Orion’s Service Module Engine. Credits: NASA

Controlled but still explosive firing tests of Orion’s propulsion system are taking place at NASA’s White Test Sands Facility in New Mexico, USA. Recent footage shows the mighty thrust of the spacecraft’s main engine, which provides enough power to lift a van.

The engine must be tested and qualified on Earth before it is considered fit to fly. The video shows the engine being put through its paces in a combination of tests from five to 20 seconds. This engine, the so-called OMS-E, is a refurbishment from the Shuttle programme that last flew in 2011 on the Space Shuttle Atlantis.

“The exhaust gases from the engine are channeled through a water-cooled tube, which we call the diffuser, and then released into the atmosphere. This protects the bench and the engine itself from the exhaust plume,” explains ESA’s propulsion lead for Orion, Thierry Kachler.

Second round

The ‘hot-firing’ tests are done with the Propulsion Qualification Model for Orion’s European Service Module propulsion system. The module will not fly into space, but the hardware needs to be tested to the extremes found outside our atmosphere.

A total of 33 engines of 3 types will provide thrust to ESA’s service module to navigate and orient the spacecraft in all directions.

Fiery engine tests. Credits: NASA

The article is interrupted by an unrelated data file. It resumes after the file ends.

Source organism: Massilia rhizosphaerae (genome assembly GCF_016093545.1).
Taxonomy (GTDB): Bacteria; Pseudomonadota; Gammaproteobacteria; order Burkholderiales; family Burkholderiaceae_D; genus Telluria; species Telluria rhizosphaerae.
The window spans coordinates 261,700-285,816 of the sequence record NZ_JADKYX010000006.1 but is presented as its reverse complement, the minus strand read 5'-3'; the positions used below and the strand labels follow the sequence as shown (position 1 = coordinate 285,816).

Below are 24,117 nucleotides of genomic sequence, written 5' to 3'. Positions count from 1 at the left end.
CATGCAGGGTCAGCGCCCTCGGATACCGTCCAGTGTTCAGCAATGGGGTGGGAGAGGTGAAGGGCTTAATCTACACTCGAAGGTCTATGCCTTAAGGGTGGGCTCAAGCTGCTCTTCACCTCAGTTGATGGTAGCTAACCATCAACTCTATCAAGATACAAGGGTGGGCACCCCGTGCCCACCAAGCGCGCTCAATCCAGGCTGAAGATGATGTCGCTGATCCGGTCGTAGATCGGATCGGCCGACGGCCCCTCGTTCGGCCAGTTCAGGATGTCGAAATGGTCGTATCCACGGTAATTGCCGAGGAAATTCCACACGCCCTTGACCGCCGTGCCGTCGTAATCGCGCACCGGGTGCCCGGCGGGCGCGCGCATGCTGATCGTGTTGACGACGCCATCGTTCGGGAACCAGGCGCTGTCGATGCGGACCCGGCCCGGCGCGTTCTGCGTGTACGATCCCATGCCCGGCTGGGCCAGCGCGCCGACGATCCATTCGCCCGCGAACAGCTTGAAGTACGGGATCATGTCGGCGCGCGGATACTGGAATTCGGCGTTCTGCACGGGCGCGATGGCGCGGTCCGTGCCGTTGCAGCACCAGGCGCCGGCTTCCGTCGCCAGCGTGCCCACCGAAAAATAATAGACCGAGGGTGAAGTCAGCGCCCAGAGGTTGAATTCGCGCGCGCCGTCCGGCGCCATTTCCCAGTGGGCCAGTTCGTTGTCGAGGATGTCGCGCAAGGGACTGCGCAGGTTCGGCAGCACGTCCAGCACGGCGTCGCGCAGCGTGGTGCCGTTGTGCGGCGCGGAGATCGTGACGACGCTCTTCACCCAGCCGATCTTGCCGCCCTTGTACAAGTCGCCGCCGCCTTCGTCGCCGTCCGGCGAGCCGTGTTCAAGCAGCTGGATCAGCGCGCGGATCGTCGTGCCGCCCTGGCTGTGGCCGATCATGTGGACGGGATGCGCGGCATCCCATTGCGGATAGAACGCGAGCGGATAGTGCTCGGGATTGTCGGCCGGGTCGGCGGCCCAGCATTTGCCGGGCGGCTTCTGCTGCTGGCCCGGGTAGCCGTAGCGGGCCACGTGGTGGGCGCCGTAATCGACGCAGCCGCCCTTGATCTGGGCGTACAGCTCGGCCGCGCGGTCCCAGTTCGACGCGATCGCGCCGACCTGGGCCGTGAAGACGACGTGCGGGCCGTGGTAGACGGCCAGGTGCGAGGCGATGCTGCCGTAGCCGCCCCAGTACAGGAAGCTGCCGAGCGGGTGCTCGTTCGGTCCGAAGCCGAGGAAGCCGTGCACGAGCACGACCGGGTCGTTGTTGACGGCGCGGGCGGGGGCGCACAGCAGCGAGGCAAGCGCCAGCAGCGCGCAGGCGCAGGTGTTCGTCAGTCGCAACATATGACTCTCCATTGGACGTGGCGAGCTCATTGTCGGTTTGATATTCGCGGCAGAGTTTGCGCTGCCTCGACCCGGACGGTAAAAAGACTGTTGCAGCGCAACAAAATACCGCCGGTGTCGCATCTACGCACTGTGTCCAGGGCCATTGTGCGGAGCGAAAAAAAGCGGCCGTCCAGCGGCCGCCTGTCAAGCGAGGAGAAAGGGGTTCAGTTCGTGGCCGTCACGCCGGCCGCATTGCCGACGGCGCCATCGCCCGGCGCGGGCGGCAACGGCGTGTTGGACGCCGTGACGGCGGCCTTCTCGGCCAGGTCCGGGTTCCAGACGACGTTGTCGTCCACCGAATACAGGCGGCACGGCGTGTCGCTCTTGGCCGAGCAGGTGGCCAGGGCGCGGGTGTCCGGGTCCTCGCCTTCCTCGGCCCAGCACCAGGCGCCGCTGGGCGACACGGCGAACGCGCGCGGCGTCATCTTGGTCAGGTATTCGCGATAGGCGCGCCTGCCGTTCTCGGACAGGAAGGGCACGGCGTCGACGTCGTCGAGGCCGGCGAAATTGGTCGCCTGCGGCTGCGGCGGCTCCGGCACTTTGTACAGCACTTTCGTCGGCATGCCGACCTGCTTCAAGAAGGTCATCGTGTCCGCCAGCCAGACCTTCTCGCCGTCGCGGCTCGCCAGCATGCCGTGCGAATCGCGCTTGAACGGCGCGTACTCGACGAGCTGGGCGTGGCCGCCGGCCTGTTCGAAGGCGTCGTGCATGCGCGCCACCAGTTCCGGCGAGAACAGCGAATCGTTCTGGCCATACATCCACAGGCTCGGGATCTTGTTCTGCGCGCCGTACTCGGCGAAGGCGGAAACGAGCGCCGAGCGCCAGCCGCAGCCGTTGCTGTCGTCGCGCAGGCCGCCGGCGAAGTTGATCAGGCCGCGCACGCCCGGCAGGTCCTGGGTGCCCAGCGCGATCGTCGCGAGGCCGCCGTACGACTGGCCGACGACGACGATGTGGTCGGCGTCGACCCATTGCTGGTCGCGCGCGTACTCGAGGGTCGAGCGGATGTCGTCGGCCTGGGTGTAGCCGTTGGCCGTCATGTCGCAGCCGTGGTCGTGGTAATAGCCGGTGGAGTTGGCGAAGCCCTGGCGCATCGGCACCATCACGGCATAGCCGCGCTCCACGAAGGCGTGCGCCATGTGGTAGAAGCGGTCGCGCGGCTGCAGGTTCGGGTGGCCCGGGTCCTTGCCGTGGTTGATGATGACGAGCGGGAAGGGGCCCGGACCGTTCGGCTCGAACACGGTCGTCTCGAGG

This is not the first time the engines have been fired up. During an initial series of tests in 2017, some of the engines showed a deviation in their performance. “Since they are designed to work in vacuum, this was a direct consequence of testing them in our atmosphere,” says Thierry.

The problem was readily identified, and over the past year the team both investigated the issue and found a fix to ensure the engines work properly in an open-air environment. “It took some time but we are confident this will work now,” adds Thierry.

More tests to come

There are 12 ‘hot-firing’ tests planned this year to qualify the propulsion of the European Service Module. The next six months will be dedicated to integrating the new hardware and software and running more ‘hot-firing’ tests, up until early 2019.

This test campaign involves teams from Airbus, ESA, NASA (Glenn Research Center, White Sands Test Facility) and Lockheed Martin.